That part didn’t get past Gamecocks football coach Bill Clark.
“I’m glad it didn’t,” he interjected softly.
Sometimes the best-laid plans work out best for somebody else.
Landrum had every intention of playing baseball and football when he arrived at Auburn, but was steered toward the football field before he ever got to the collegiate diamond. The dreams of becoming the next Bo Jackson or Frank Thomas never materialized.
“I got there and got to playing football and my coach wanted me to go through one spring (practice) before I started baseball," Landrum said. “I didn’t get the chance to go out for baseball … so I ended up staying with football and kind of found a love for the game. After that, I just kind of kept playing football and just never went back to (baseball).”
Eventually, he put Auburn in his rear-view mirror, too. He left the SEC school with teammate Harris Gaston in search of playing time and a regular position after being moved from defense to fullback. Today, he is one of the leaders on an aggressive JSU defense that ranks among the national leaders in sacks.
His availability was a boon to a new coaching staff trying to rebuilding a defense.
“We knew when we had an opportunity to get him it was a big deal to us,” Clark said. “To get a guy who came from a program where they expected to win and that’s what he brought to us.”
Through the first eight games this year, the sophomore defensive end leads the Gamecocks with 8.5 tackles for loss, shares the team lead in sacks with nose Caleb Lawrence with four and has four quarterback hurries.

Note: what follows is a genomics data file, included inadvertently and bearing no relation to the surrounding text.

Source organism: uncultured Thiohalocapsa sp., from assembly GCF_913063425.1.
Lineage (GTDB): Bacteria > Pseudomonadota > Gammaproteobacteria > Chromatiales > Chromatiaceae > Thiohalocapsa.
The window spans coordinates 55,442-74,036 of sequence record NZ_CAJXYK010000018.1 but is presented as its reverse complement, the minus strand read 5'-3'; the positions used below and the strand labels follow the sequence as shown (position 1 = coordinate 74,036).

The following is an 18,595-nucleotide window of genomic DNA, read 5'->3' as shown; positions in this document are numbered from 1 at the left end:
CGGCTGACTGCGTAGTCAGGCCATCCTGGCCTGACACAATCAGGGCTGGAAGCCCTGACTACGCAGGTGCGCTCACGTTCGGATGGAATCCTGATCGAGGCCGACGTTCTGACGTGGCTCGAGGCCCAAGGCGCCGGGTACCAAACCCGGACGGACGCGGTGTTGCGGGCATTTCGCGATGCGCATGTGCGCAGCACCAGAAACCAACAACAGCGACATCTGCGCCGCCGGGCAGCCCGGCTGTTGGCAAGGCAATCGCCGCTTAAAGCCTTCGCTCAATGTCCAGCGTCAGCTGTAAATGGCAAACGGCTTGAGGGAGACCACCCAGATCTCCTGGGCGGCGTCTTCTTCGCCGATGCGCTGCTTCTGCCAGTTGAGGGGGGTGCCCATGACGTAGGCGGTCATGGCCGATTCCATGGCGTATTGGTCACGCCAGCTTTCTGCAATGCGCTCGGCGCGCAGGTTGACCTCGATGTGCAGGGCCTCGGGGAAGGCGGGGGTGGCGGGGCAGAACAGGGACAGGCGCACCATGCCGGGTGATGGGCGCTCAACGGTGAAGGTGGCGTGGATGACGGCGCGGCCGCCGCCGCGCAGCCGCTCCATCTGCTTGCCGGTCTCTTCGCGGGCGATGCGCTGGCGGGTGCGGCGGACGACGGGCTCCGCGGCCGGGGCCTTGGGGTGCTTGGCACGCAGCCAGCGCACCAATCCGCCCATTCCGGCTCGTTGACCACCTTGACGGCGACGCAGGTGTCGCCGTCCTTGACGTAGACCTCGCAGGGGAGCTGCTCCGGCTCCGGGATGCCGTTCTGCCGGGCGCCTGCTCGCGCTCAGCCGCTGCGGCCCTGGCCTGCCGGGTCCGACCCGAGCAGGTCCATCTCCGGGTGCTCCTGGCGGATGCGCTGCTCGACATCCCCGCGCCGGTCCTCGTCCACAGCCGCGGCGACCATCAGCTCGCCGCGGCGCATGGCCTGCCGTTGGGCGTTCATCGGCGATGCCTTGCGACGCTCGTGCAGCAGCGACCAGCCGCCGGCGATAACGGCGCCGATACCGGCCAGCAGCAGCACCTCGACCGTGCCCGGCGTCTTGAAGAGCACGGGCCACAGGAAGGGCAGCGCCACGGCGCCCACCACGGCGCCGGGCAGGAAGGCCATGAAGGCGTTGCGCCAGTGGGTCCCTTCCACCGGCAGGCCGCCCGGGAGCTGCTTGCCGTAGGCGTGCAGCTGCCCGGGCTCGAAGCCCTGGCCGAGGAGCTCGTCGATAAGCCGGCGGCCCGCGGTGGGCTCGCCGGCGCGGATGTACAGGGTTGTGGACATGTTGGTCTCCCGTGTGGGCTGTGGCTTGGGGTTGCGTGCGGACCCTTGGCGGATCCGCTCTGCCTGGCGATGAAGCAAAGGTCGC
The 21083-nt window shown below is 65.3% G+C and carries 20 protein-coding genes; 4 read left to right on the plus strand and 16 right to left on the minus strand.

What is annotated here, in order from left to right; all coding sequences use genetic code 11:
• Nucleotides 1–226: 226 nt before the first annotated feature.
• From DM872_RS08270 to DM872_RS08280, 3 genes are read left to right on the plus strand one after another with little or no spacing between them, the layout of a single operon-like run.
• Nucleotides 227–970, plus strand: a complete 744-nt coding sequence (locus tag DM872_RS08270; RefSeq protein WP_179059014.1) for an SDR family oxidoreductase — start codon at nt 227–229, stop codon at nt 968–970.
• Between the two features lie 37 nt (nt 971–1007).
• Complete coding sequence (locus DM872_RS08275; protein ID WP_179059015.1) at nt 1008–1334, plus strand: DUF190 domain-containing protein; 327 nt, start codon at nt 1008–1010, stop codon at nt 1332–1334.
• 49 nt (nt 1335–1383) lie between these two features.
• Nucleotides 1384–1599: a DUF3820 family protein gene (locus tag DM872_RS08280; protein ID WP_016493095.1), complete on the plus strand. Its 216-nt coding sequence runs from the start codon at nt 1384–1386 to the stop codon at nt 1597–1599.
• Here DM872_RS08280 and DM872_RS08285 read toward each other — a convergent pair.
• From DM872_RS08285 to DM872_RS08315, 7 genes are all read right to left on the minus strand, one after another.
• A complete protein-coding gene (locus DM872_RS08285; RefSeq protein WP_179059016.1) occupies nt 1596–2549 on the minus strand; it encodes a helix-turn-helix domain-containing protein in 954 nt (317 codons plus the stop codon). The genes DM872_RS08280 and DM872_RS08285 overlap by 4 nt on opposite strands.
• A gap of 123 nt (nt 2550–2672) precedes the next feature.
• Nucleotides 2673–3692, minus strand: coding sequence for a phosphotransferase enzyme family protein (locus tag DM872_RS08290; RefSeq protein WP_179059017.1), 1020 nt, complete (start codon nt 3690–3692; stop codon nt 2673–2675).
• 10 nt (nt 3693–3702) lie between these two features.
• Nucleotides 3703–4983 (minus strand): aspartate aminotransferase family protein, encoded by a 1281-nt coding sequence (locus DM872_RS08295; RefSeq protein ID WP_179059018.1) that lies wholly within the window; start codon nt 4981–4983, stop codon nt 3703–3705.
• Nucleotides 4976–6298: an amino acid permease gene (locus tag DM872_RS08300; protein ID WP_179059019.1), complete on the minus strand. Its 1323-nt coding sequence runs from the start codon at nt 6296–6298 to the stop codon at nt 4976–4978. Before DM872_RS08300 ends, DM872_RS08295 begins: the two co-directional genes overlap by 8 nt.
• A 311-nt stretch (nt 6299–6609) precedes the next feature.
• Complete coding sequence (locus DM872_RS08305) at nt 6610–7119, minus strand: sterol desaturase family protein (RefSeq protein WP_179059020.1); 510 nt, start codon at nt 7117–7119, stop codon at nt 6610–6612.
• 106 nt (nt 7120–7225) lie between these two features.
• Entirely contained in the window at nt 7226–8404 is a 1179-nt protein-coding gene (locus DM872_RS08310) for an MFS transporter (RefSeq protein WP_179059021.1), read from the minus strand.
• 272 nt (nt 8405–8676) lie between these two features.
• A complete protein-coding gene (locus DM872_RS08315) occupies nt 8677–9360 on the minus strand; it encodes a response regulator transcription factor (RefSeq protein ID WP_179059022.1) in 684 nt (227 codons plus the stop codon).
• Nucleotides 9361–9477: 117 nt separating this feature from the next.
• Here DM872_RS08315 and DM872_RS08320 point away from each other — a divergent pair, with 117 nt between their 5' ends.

“We worked so hard all summer to pressure the quarterback and to see it pay off it just feels good,” Landrum said.
Landrum was a pitcher and outfielder in high school, but there hasn’t been any discussion of him playing baseball at JSU so far.
While football is Landrum’s game now, baseball still is part of his DNA.
His father, Roosevelt, played in college before blowing out a knee at North Alabama. His uncle Cedric played two seasons in the big leagues, leading the Cubs in stolen bases in 1991. One cousin, Dee, hit 73 homers in five seasons in the Toronto and Cleveland minor-league systems. Another cousin, Tito – not to be confused with the Tito Landrum, who was a postseason hero for the Orioles and Cardinals in the early 80s – played baseball for Rudy Abbott at JSU and spent six years in the Dodgers’ minor-league system.
Maybe that’s the reason Chris said he watched the baseball playoffs this year only “until the Dodgers got put out.”
Cedric, now a travel-team coach and high school hitting instructor in Texas, said what he remembers of his nephew is he had what it took if somebody were to give him a baseball shot.
“I didn’t see him play a lot, but just from his tools I think he could’ve been successful,” Cedric said. “Somebody could give him a chance just because of his size and athleticism.
“He has no fear. He’ll meet any challenge head on.”
Al Muskewitz covers Jacksonville State sports for The Star. He can be reached at 256-235-3577.